Richard North, 13/02/2020  

A vote in the European Parliament yesterday seems to have set in stone a final layer of unreality which, if allowed to stand, will ensure failure of the coming negotiations on our future relationship with the EU.

Even after the earlier debate attended by Commission President Ursula von der Leyen and Michel Barnier, it should have been clear to MEPs that Johnson has ruled out any idea of enforced regulatory alignment. But not only have they sidestepped that little problem, by 543 votes to 39 (with 69 abstentions), they have actually made it worse.

Specifically, MEPs are now demanding "dynamic adaptation" of EU and UK legislation, meaning that not only are we not allowed to diverge from current legislation, as EU law is changed (and new laws are introduced), the UK must update its statute book to ensure that our legislation remains in lockstep with the Union acquis.

Given the current stance of the Johnson administration, it should take little imagination for the European Parliament to realise that ramping up the EU's demands will go down about as well as a bowl of cold sick, even if it is a logical consequence of legislative alignment, and a feature of both the Swiss and the Norway (Efta/EEA) options.

But whether logical or not, the move is tactless – trampling on UK sensibilities in a cack-handed fashion that can only invite a hostile response. That much is evident in one of the few newspapers to pick up on the vote – not the Express or the Telegraph, which one might have thought would be happy to be bearers of bad tidings.

In this case it is the Independent which draws the short straw, headlining: "Brexit trade talks set for acrimonious start as UK accuses EU of being too tough". To this is added the standfirst, which tells us that: "UK officials accuse EU of 'cherry picking' as commission demands UK play by European rules".

Even then, the reporting is sloppy as the paper reports that the trade talks are "getting off to an acrimonious start in Brussels" after the European parliament overwhelmingly backed a no-nonsense negotiating mandate on Wednesday".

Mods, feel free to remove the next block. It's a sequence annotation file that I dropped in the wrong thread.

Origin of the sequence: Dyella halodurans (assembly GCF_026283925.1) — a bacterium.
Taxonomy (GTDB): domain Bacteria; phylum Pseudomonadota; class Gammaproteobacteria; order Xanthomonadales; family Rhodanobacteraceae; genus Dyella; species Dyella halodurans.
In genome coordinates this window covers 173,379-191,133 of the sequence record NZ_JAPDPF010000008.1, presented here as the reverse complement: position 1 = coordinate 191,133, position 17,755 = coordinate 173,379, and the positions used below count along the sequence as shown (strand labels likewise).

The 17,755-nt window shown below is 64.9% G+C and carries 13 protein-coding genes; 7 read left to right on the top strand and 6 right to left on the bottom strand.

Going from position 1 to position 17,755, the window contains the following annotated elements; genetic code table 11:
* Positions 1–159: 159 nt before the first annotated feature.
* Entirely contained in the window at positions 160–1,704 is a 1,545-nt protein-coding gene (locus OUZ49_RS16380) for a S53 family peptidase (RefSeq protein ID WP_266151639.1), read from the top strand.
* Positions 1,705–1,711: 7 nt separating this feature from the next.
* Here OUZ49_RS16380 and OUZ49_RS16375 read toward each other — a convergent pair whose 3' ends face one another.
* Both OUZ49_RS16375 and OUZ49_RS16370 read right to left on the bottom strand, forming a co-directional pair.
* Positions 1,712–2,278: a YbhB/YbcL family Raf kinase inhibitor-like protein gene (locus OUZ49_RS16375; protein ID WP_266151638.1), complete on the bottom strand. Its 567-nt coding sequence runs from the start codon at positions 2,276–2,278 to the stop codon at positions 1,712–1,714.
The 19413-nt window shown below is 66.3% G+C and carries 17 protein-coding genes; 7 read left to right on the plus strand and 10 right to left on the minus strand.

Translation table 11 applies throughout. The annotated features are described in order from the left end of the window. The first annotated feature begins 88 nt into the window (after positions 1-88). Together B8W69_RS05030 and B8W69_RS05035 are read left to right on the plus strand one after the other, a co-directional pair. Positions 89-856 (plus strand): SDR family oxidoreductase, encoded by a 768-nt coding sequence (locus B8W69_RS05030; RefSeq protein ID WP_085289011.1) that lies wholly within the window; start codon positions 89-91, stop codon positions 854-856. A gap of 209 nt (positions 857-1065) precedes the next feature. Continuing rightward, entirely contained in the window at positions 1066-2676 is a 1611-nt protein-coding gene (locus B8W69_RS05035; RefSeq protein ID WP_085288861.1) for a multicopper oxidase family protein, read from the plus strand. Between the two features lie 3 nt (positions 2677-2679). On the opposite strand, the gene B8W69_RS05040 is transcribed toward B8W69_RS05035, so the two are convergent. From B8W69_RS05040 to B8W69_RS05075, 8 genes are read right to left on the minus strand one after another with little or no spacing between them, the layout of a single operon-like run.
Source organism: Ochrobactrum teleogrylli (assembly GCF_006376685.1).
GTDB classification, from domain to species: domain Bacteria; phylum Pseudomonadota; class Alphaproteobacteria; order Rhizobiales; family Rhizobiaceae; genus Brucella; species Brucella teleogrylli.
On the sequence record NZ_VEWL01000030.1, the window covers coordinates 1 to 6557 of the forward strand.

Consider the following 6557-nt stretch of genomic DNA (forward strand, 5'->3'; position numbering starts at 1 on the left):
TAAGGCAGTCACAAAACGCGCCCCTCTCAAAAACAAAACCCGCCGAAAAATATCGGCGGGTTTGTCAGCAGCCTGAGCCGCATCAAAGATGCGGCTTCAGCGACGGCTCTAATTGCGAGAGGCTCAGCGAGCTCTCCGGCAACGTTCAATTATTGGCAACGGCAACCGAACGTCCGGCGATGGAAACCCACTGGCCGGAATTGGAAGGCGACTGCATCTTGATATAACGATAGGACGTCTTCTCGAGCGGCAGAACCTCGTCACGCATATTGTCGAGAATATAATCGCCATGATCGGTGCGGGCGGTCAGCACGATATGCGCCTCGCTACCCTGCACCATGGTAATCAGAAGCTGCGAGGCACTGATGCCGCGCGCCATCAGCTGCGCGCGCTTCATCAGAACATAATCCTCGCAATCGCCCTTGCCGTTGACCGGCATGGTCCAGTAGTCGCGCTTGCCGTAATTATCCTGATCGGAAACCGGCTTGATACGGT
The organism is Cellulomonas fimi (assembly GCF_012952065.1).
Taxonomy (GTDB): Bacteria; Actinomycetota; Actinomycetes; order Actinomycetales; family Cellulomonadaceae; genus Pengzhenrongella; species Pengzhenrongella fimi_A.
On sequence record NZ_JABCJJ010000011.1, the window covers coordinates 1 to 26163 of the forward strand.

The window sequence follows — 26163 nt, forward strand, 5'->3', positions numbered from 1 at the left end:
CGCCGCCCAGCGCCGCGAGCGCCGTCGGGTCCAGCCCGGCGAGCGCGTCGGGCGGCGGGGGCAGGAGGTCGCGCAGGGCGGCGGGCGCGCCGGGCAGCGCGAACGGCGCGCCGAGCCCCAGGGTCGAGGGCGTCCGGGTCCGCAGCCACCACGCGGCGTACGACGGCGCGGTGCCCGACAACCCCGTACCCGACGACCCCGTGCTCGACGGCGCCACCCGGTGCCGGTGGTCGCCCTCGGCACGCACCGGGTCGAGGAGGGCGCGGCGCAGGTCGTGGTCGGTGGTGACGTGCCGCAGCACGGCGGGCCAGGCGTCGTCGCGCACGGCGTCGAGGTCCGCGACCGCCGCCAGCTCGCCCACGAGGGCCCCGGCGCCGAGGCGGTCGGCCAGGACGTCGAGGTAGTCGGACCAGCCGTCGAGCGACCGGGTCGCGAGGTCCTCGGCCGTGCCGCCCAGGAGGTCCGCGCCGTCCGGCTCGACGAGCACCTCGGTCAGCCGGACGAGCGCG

The point here is that the vote was actually in Strasbourg, so – if one is to be pedantic – the "acrimonious start" was not in Brussels but in the French regional capital. But then, little things like details scarcely seem to matter to the UK media. When Sky News runs the story on its website, it heads its piece with a stock picture of the Brussels chamber.

From the Independent, though, we get the case for the EU. Britain's closeness to the continent and the interlinked nature of the two economies, we are told, means the UK government must commit to maintain European standards on the environment, workers' rights, and safety – including future rules – if it wants trade access.

Undoubtedly the paper means enhanced or "frictionless" access – but we've all succumbed to the habit of using the shortcut. Anyhow, we are asked to accept that Brussels and the Member States are worried that the UK could slash standards and out-compete European businesses on an unfair basis. Thus, restrictions are needed to prevent this "if the UK wants to keep tariff-free access to Europe’s single market".

Actually, it's more than just tariff-free access we want – something seemingly on offer from von der Leyen. She says she is prepared to offer the UK "something we have never ever before offered to anybody else". This is to be "a new model of trade" and "a unique ambition in terms of access to the single market".

The catch, of course, is that "this would require corresponding guarantees on fair competition and the protection of social, environmental and consumer standards. In short, this is plain and simply this level playing field".